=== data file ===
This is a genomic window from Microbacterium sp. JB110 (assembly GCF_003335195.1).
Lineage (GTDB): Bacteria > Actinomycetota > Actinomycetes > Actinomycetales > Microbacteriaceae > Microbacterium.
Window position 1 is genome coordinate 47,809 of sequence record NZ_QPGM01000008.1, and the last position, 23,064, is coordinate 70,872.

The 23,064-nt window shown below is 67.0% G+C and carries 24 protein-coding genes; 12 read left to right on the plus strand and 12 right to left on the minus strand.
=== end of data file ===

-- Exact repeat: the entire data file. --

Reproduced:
This is a genomic window from Microbacterium sp. JB110 (assembly GCF_003335195.1).
Lineage (GTDB): Bacteria > Actinomycetota > Actinomycetes > Actinomycetales > Microbacteriaceae > Microbacterium.
Window position 1 is genome coordinate 47,809 of sequence record NZ_QPGM01000008.1, and the last position, 23,064, is coordinate 70,872.

The 23,064-nt window shown below is 67.0% G+C and carries 24 protein-coding genes; 12 read left to right on the plus strand and 12 right to left on the minus strand.